Comments on: Kennedy’s showdown at Checkpoint Charlie Kennedy, Khrushchev and the most dangerous place on Earth Wed, 31 Oct 2012 08:23:24 +0000 hourly 1 By: Kirk3 Thu, 04 Oct 2012 12:53:17 +0000 Ironic coming upon this book review a year+ late.
There was no intel on what East German tank movenments in the Eastern part of the city in ’61. My dad matched them move for move by having one of his German speaking soldiers listen and translate the East German radio broadcast. They ended up barrel to barrel across Checkpoint Charlie. Mom still has the picture.
No Reforger back then for families! We kids were too small to know what was happening anyway.
Too bad he didn’t make it in the book. Passed this year.

By: jirib Sat, 18 Jun 2011 19:57:13 +0000 We should not underestimate the role of the NATO strategic missiles placed in Turkey and Italy (around 1960) which preceded Berlin and Cuban crisis. Both were partly the matter of “hot heads” in the military and overall armament spiral.

By: IntoTheTardis Sat, 18 Jun 2011 13:30:12 +0000 My father was a sergeant in the Berlin Brigade stationed at McNair Barracks from 1963 to 1966. It was an accompanied tour, so he was allowed to bring his family over. We lived in a very nice third floor apartment (much nicer than military quarters stateside) on Flanagan Srasse in Dahlem.

I was only 12 at the time and the whole experience was nothing but pure adventure for me. All the kids knew the situation — we were surrounded by the Russians and if it came to a fight it would be over very quickly. We referred to Berlin as our Alamo. Berlin at that time still bore the visible scars of WW2, walls pock-marked with machine gun bullets, bomb craters in the woods, gutted buildings waiting to be demolished, men and women with terrible war wounds. And there was the disparity between the sexes. Even a boy like myself noticed it. There were so many more women than men. WW2 was no longer some distant event fought far from the USA.

But it never came to war and I have nothing but fond memories of my stay in Berlin. It was the beginning of my passion for European travel. The Berliners at that time loved us Americans and couldn’t do enough for us. The fact that the U.S. soldiers had brought over their families to such a potentially dangerous spot was not lost on anyone. It sent a clear message to both the Soviets and the locals that we were there to stay. If fighting did start, then American wives and children would be in harm’s way, and everyone knew it would be a fight to the finish.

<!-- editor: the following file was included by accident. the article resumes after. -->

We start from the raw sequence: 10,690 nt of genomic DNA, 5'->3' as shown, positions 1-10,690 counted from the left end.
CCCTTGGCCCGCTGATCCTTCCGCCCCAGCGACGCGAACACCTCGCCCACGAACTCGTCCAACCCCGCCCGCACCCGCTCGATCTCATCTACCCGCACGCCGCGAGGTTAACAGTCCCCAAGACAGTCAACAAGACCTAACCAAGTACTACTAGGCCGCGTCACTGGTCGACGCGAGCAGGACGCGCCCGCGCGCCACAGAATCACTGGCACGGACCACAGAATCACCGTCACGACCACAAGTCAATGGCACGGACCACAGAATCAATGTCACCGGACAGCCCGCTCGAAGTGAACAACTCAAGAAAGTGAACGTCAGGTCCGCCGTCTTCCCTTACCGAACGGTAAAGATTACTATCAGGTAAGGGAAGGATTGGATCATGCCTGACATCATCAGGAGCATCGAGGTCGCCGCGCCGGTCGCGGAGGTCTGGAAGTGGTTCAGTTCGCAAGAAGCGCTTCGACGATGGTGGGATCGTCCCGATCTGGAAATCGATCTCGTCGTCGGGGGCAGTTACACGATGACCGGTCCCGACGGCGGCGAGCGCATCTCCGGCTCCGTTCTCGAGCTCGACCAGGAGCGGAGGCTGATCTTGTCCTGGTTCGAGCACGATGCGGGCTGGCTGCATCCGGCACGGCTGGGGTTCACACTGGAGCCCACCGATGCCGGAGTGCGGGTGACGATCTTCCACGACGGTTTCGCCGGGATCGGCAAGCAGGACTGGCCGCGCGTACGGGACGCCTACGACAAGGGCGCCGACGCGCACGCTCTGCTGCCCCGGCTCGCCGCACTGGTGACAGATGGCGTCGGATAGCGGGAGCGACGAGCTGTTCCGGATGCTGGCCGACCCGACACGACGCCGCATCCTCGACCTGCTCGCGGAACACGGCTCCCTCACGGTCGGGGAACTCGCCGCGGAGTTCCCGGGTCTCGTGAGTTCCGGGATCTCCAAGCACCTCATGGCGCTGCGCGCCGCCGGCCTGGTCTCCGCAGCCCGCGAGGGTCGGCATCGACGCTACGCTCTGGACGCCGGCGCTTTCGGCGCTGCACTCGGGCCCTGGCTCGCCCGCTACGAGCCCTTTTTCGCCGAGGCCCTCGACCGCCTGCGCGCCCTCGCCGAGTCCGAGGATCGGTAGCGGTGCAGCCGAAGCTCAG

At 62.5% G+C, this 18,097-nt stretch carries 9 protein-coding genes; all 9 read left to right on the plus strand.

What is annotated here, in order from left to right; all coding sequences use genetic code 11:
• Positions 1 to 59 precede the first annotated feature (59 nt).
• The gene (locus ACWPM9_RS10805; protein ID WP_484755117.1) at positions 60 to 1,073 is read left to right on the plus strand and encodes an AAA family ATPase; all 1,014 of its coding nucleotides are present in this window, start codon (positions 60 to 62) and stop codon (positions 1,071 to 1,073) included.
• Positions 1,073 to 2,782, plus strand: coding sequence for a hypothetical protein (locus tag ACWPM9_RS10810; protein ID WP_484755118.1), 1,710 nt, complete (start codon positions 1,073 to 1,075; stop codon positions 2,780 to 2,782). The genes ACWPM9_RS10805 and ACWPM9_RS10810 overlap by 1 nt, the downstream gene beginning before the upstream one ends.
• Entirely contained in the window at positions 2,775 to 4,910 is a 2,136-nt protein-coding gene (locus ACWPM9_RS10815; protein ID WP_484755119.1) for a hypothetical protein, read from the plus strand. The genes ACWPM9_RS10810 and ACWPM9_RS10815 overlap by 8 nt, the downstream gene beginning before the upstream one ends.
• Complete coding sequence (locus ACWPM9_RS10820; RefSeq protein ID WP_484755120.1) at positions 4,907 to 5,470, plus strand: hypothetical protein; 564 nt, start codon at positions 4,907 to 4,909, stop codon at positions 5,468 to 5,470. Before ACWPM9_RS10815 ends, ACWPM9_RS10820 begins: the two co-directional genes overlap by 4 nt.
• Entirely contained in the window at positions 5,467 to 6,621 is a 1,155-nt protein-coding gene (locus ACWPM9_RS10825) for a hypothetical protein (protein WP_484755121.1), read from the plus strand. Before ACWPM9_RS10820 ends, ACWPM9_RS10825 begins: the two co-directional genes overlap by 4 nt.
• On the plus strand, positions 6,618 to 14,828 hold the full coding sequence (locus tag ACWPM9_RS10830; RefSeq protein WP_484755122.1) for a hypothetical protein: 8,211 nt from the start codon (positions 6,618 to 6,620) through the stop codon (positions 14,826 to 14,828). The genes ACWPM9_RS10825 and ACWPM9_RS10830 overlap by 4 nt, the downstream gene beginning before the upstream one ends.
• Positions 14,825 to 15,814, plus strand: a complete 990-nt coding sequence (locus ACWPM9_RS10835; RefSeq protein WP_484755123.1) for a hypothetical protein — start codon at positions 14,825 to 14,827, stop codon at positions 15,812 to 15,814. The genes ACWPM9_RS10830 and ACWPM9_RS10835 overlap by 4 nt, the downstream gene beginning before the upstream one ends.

In retrospect I marvel at the fact that we were allowed to live in Berlin during those tense years.

By: phanthanhgian Sat, 18 Jun 2011 13:08:19 +0000 In the end the Soviets and its communist block has won a few battles, experienced stalemate in other battles but lost the war… it shows how long-term strategies using diplomacy, economic pressure, cultural propaganda, etc matter more than just military tactics.

By: Neurochuck Sat, 18 Jun 2011 10:31:23 +0000 Just from my casual readings of history and prejudices, it seems that the Russians played the situation like chess players – measured pressure and options in the overall balance of forces.
But an east asian nation such as China or Japan would bang the gongs on a much bigger display, without necessarily commitment to go further.
In the middle east, more of a tradition to send out the champions. The 10 tanks each would blast the crap out of each other, and then all would retire to discuss the results and do some bragging.